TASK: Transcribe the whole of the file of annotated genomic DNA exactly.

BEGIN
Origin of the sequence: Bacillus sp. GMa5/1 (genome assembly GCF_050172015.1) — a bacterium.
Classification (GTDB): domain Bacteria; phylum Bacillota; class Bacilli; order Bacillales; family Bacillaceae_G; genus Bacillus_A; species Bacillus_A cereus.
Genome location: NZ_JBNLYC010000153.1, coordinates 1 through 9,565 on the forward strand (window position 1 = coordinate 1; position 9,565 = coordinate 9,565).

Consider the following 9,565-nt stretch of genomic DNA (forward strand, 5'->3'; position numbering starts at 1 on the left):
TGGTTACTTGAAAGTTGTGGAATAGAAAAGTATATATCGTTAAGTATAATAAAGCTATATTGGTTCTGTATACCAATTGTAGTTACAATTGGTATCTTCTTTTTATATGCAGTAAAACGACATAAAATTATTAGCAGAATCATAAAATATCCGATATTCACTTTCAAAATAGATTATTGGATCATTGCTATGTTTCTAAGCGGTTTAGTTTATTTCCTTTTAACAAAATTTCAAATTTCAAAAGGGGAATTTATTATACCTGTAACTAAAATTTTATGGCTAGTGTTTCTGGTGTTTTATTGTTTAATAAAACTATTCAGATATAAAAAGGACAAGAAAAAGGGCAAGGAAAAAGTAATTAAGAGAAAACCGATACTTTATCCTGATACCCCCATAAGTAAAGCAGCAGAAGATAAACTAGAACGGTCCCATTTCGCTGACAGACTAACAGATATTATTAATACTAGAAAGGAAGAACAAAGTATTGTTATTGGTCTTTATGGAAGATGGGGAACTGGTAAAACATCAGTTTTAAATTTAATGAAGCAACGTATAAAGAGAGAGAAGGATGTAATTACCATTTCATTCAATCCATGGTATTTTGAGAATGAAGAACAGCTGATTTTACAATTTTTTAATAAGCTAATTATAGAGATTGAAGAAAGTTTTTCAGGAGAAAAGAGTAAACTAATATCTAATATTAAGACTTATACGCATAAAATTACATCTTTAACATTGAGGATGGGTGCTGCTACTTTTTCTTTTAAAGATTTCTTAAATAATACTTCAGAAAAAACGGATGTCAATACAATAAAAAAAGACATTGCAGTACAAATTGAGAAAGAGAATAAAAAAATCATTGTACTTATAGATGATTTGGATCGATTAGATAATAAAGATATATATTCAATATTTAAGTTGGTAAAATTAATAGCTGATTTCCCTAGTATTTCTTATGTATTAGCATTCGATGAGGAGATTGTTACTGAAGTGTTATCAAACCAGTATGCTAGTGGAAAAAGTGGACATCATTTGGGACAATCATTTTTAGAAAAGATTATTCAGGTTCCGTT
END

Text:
Origin of the sequence: Bacillus sp. GMa5/1 (genome assembly GCF_050172015.1) — a bacterium.
Classification (GTDB): domain Bacteria; phylum Bacillota; class Bacilli; order Bacillales; family Bacillaceae_G; genus Bacillus_A; species Bacillus_A cereus.
Genome location: NZ_JBNLYC010000153.1, coordinates 1 through 9,565 on the forward strand (window position 1 = coordinate 1; position 9,565 = coordinate 9,565).

Consider the following 9,565-nt stretch of genomic DNA (forward strand, 5'->3'; position numbering starts at 1 on the left):
TGGTTACTTGAAAGTTGTGGAATAGAAAAGTATATATCGTTAAGTATAATAAAGCTATATTGGTTCTGTATACCAATTGTAGTTACAATTGGTATCTTCTTTTTATATGCAGTAAAACGACATAAAATTATTAGCAGAATCATAAAATATCCGATATTCACTTTCAAAATAGATTATTGGATCATTGCTATGTTTCTAAGCGGTTTAGTTTATTTCCTTTTAACAAAATTTCAAATTTCAAAAGGGGAATTTATTATACCTGTAACTAAAATTTTATGGCTAGTGTTTCTGGTGTTTTATTGTTTAATAAAACTATTCAGATATAAAAAGGACAAGAAAAAGGGCAAGGAAAAAGTAATTAAGAGAAAACCGATACTTTATCCTGATACCCCCATAAGTAAAGCAGCAGAAGATAAACTAGAACGGTCCCATTTCGCTGACAGACTAACAGATATTATTAATACTAGAAAGGAAGAACAAAGTATTGTTATTGGTCTTTATGGAAGATGGGGAACTGGTAAAACATCAGTTTTAAATTTAATGAAGCAACGTATAAAGAGAGAGAAGGATGTAATTACCATTTCATTCAATCCATGGTATTTTGAGAATGAAGAACAGCTGATTTTACAATTTTTTAATAAGCTAATTATAGAGATTGAAGAAAGTTTTTCAGGAGAAAAGAGTAAACTAATATCTAATATTAAGACTTATACGCATAAAATTACATCTTTAACATTGAGGATGGGTGCTGCTACTTTTTCTTTTAAAGATTTCTTAAATAATACTTCAGAAAAAACGGATGTCAATACAATAAAAAAAGACATTGCAGTACAAATTGAGAAAGAGAATAAAAAAATCATTGTACTTATAGATGATTTGGATCGATTAGATAATAAAGATATATATTCAATATTTAAGTTGGTAAAATTAATAGCTGATTTCCCTAGTATTTCTTATGTATTAGCATTCGATGAGGAGATTGTTACTGAAGTGTTATCAAACCAGTATGCTAGTGGAAAAAGTGGACATCATTTGGGACAATCATTTTTAGAAAAGATTATTCAGGTTCCGTT